Why ride a single-speed bike?
A question came up recently about why people ride fixed-gear bikes. I think you can't reasonably answer that question without first understanding why people ride single-speed bikes.
So, why do they do it?
I'm assuming we'll talk about leg strength, simplicity, memories of bikes from childhood, etc., but I'll let someone else write a good answer & get the rep.
I've been wondering the same thing! I have been reading fatty's blog http://www.fatcyclist.com/ and it appears that he rides a single speed most of the time.
Great answers so far but I am hoping we also get an answer from someone who rides single speeds in races and endurance rides.
@Mike I'd ride a single speed in a race or endurance ride for the same reason I ride one the rest of the time. The achievement value, simplicity, and fun.
I'm going to be a jerk and give the "true" two valid reasons. One, you care more about style than functionality. In other words, you're a hipster. Two, you are legitimately involved in track cycling. That means you're not a doofus riding a brakeless track bike around NYC streets.
@Apreche - Why are you profiling fixed/single riders? I am all about functionality over style and ride a fixie. Just because that would be your motivation (and is quite possibly the motivation for others) don't assume that it's the case for everyone.
I appreciate both sides of this argument, This is why I need three geared bikes and two single speed bikes. If the weather is perfect and I am riding a distance of 50km or more, I will take my sweetest bike , a full carbon / ultegra bike kept in my basement. If the wheather is less than perfect my plan B bike is a aluminuim with carbon fork / campy groupset bike for those distances. In the snow I use heavy mountain bike, I have a very "nice" Single Speed for use around my neighborhood, and to occasionaly train on local hills, and my "beater" single speed is a utility bike for anything else (an
I ride a single-speed (as opposed to fixed gear) because I like to be able to coast down a hill without worrying about spinning out, or hitting a pot-hole while frantically trying to keep up with my pedals. Don't get me wrong, I love riding fixed-gear, but for where I live it's just a little impractical to not be able to coast.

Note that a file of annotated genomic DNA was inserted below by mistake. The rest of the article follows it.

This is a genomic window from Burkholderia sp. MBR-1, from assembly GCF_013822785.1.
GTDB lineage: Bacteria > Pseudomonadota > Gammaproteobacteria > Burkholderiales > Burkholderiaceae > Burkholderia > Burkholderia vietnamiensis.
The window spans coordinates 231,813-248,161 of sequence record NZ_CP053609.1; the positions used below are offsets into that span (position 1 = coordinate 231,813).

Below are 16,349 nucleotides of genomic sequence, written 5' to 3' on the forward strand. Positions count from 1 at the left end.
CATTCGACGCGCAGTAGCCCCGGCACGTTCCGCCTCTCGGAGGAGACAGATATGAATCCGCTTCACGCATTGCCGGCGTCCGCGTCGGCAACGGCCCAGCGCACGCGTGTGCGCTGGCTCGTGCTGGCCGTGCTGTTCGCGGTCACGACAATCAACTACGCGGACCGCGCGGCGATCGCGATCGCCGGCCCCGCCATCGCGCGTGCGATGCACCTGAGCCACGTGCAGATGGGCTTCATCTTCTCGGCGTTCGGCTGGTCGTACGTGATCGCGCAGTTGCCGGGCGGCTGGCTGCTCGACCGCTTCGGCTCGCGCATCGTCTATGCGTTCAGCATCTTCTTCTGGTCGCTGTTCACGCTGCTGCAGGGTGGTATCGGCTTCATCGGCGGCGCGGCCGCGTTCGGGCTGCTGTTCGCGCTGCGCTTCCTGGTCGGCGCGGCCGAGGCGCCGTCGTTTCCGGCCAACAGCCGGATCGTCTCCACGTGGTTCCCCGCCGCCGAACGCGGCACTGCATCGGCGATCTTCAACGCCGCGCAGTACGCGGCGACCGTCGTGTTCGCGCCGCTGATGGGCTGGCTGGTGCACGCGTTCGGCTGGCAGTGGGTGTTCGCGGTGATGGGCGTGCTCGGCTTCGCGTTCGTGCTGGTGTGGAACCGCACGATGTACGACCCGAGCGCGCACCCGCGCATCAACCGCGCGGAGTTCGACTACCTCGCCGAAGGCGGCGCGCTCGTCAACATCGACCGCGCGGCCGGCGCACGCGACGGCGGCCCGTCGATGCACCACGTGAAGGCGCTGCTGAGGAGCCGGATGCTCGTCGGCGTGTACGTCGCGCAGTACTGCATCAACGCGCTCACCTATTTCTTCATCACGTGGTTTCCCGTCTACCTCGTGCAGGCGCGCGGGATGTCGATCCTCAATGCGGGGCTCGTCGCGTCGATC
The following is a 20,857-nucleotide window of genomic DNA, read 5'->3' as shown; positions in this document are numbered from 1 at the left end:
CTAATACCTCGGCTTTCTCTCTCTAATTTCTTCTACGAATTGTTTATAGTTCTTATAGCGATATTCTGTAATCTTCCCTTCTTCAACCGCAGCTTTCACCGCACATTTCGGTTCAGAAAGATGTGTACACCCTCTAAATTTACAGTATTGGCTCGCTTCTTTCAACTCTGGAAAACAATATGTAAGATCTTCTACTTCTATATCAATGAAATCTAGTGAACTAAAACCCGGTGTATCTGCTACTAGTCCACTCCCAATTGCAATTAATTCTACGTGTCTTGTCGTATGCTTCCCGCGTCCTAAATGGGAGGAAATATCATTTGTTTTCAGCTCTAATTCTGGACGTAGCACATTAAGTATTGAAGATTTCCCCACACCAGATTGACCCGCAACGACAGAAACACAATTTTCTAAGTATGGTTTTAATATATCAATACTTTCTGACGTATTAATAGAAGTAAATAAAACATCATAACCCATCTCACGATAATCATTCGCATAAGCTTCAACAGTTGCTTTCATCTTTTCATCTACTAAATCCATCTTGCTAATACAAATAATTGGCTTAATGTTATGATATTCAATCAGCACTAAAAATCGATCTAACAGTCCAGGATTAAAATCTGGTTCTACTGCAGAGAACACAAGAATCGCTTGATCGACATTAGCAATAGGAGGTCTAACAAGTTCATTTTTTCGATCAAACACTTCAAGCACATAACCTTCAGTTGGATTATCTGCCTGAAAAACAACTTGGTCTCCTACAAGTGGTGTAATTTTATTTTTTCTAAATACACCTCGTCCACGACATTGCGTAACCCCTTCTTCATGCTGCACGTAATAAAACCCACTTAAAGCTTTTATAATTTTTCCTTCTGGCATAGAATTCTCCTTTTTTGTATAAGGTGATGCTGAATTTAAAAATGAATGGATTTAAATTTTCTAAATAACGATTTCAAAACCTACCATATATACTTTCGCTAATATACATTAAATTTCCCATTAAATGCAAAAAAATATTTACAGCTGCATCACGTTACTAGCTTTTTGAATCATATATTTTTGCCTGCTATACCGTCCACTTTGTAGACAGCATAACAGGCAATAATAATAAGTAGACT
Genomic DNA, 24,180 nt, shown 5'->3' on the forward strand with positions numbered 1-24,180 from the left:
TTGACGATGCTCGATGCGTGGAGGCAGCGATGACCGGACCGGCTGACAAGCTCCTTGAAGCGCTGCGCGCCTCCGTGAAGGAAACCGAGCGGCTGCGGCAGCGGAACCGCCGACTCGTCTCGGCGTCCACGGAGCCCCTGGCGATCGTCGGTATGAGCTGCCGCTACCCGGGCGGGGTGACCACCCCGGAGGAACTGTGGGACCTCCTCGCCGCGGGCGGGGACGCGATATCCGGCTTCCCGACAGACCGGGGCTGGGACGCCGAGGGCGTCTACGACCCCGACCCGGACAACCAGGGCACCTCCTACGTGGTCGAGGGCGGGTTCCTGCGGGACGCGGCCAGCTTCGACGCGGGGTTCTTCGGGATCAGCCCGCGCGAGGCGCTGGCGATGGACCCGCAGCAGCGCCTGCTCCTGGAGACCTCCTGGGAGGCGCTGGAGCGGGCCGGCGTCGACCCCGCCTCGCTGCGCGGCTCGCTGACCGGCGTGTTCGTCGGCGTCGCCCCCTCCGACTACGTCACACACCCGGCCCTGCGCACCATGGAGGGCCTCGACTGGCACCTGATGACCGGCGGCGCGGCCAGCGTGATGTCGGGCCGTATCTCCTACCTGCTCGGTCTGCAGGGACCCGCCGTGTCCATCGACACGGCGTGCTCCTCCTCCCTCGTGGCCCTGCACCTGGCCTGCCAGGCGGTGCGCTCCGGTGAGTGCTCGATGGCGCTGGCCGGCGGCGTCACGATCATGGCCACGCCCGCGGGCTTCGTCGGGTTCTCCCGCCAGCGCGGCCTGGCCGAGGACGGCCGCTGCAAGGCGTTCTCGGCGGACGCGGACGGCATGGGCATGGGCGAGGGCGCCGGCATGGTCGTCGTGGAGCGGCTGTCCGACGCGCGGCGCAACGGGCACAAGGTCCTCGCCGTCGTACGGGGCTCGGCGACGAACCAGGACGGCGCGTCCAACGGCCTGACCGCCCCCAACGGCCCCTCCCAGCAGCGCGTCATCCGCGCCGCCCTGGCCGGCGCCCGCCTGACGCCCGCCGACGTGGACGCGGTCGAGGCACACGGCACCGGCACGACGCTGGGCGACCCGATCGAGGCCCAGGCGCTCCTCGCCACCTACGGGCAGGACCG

I ride a single-speed (as opposed to a geared bike) for multiple reasons.
A: It's all I could afford. If you only have $600, you'll get a lot more bike with a single-speed than a geared bike. Or rather, you'll get a lighter bike with better hubs/wheels/etc than for a $600 geared bike. Someday I'll have the money for a decent road bike (105/Rival or better) and will buy one. But for now, my single-speed is much lighter and sturdier than any $600 geared road bike I could have gotten.
B: I enjoy the simplicity. Want to go faster? Pedal faster.
C: I enjoy the workout. I live in Utah, where there are some pretty big hills/mountains. The only way to get to the top is to (as my dad used to say) hunker down and gut it out. There's something quite invigorating about knowing you conquered that hill with the power in your legs instead of the mechanical advantage of your gear ratio.
D: Even on the freewheel side of my hub, my single-speed is quiet. No gears means that unless I'm coasting, my bike is nearly silent.
Me too. I also like that while I'm pedaling I'm in stealth mode, and then when I start to coast the load clack-clack of my freewheel surprises people. (although I try to be polite most of the time)
Reminds me of the Schwinn Stingray I got in '78 for my birthday. A fine bike, that one. Banana seat, red/yellow paint scheme.
A is a quite good reason, I also ride a single speed and that's mainly because everything is easier: cheaper and easier maintenance (most of the time you don't to go to a bikeshops) and better bike for a smaller price. Also D is great, I still amaze myself by how silent my bike is when I'm riding alone.
Back in the thirties, Tullio Campagnolo invented the modern derailleur for very good reason.
A single-speed is a very sensible machine if the terrain and/or rider strength allow. Simple, reliable, lightweight. But for many, not a practical solution. If widely varying terrain must be tackled, the single speed is going to be problematic.
The objections given to multiply-geared bikes are valid, but a well-maintained gear train is essentially silent, reliable, and easy to use.
I'm a mechanic, and my bikes shift effortlessly and positively. I "stir" my gears constantly to keep my pedal pressure and cadence at an optimum. I enjoy doing this, much as sports-car drivers enjoy a manual transmission.
As for fixies... Used to be a standard training item for pro road racers. The idea being to build up both leg strength, spin, and smoothness. However, I think a fixie, especially one without modern brakes is as dangerous to ride now as it was at the dawn of cycling back in the 1800s. I see it as a fad item.
It is less expensive and it has less parts that can break and almost no fragile parts compared to bikes with more gears. This means: